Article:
DHAKA (Reuters) - Bangladeshi garment factory owners said on Thursday they had agreed to a proposed 77 percent rise in the minimum wage, but police used teargas and rubber bullets to break up new protests by stone-throwing workers calling for a bigger increase.
Bangladesh’s official wage board had proposed the rise to $68 a month as the minimum wage, up from $38, after a string of fatal factory accidents this year thrust poor pay and conditions into the international spotlight.
The factory owners agreed to the proposal at a meeting with Prime Minister Sheikh Hasina on Wednesday night after several days of violent protests by workers.
“We have agreed to the new wages after the prime minister assured us she would look into our problems,” said Mohammad Atiqul Islam, president of the Bangladesh Garment Manufacturers’ and Exporters’ Association.
He said the new wage, to be officially approved by the wage board, would be effective from next month.
“In the greater interest of our garment sector, we agreed to it. But many small factories cannot afford the rise,” Islam told Reuters.
Workers demanding a $100 a month took to the streets, blocking major roads and attacking factories in the Ashulia industrial belt, on the outskirts of the capital, Dhaka.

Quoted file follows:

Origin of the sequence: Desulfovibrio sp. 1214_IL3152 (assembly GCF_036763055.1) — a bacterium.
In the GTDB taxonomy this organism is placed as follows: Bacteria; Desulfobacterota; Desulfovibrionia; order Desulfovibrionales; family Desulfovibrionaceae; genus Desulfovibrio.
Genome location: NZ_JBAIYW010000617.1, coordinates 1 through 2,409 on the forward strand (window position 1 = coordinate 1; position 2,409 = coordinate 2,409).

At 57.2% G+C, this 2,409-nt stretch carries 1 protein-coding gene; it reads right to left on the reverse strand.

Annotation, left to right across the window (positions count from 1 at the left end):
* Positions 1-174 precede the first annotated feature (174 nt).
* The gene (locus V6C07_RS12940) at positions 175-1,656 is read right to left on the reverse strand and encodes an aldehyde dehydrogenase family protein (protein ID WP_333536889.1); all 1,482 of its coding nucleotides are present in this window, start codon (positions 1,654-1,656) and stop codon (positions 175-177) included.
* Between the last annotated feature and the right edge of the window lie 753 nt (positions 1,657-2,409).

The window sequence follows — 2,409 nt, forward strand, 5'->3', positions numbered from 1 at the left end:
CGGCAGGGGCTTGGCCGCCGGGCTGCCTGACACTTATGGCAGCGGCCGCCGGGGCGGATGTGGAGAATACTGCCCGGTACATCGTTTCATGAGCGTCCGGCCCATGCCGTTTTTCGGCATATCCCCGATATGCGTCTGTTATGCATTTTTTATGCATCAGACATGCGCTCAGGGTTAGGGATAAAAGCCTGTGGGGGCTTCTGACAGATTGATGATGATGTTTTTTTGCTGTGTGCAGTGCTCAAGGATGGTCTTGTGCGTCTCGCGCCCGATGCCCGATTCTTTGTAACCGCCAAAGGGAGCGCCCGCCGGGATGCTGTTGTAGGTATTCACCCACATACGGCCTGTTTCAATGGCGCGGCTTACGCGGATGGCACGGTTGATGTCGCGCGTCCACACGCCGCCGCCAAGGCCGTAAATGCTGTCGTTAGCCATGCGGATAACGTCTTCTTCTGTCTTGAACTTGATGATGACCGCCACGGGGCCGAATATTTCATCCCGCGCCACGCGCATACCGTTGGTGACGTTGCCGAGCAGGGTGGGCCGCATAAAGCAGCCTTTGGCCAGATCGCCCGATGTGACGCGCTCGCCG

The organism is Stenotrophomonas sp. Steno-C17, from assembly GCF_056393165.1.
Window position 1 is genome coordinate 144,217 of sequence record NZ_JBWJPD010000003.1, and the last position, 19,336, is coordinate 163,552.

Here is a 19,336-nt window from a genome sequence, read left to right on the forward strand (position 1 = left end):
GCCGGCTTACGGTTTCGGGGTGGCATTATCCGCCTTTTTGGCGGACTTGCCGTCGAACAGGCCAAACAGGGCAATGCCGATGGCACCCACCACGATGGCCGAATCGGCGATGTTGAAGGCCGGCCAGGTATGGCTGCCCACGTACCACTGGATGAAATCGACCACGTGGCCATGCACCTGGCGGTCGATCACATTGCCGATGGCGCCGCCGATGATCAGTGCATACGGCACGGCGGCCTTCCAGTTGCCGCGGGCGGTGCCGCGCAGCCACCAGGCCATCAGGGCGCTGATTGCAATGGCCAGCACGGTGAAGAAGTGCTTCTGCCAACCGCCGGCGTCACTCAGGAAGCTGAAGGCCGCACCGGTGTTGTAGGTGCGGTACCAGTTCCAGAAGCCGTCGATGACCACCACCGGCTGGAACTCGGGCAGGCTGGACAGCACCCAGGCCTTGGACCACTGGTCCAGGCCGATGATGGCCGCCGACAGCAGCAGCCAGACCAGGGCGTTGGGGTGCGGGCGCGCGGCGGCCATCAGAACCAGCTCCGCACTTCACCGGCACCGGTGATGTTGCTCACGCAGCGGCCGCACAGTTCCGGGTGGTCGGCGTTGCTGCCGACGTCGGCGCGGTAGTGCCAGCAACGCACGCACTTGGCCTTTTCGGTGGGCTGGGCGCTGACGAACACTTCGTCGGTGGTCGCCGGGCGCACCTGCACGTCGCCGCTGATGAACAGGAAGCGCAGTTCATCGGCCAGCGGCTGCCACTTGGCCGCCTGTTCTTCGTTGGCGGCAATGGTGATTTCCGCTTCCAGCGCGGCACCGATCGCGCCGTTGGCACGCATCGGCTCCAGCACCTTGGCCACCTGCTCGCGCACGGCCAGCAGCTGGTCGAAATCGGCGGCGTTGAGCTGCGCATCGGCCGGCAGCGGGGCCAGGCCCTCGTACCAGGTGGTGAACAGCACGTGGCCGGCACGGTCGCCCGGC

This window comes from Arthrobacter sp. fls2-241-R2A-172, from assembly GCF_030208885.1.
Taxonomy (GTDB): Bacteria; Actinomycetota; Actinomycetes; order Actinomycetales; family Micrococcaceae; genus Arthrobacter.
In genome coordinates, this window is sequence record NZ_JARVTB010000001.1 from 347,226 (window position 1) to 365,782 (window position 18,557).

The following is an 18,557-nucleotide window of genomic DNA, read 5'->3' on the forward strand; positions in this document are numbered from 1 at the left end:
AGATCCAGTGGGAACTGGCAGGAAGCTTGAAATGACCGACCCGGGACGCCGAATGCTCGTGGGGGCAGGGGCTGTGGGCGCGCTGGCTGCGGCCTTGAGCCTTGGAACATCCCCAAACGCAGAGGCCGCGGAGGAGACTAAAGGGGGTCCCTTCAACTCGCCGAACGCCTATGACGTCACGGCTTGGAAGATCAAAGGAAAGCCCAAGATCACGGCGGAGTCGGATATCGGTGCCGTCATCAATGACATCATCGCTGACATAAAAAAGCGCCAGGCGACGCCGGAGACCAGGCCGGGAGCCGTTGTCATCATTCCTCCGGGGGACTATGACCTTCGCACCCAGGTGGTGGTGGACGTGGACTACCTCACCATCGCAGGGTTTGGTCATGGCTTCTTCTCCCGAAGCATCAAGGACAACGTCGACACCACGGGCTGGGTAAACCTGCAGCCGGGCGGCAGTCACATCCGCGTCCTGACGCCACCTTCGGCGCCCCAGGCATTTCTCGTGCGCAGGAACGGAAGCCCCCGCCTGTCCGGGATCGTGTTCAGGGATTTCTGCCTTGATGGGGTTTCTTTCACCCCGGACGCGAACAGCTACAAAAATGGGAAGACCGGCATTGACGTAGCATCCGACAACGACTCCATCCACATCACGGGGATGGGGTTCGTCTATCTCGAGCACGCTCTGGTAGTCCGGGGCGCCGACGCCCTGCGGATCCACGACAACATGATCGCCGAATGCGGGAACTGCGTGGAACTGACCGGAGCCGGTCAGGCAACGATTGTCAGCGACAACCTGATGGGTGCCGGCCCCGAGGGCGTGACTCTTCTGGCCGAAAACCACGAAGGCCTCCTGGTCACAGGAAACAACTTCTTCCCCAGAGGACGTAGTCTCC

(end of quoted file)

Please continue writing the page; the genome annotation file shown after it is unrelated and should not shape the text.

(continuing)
Police used water cannon, fired rubber bullets and lobbed teargas to disperse the stone-throwing demonstrators, witnesses said. More than 50 people, including police, were wounded.
“We will continue protesting until we realize our demand,” a protester said.
Violent protests over the pay rise have forced the closure of more than 100 factories this week. About 200 were shut on Thursday.
Labour Minister Rajiuddin Ahmed Raju urged workers to go back to work. He said continuing unrest could threaten livelihoods and warned of action against trouble-makers.
“We are working to ensure decent pay for garment workers,” he told reporters after a meeting trade unions. “Culprits who are trying to destroy the industry won’t be spared.”
The new wage would still be the lowest for garment workers in the world, said Khandaker Golam Moazzem, a research director at the Centre for Policy Dialogue think-tank.
The protests have coincided with violent anti-government protests and strikes led by the main opposition party demanding next year’s elections take place under a non-partisan government.
The impasse between the ruling party and opposition over election rules is a fresh threat to Bangladesh’s $22 billion garment export industry, the economic lifeblood of the impoverished country of 160 million, employing about 4 million people, most of them women.
The garment industry, which supplies many Western brands such as Wal-Mart, JC Penney and H&M, has already been under the spotlight after the accidents, including the collapse of a building housing factories in April that killed more than 1,130 people.
Rock-bottom wages and trade deals with Western countries have helped make Bangladesh the world’s second-largest apparel exporter after China, with 60 percent of its clothes going to Europe and 23 percent to the United States.
Reporting by Ruma Paul; Editing by Nick Macfie and Robert Birsel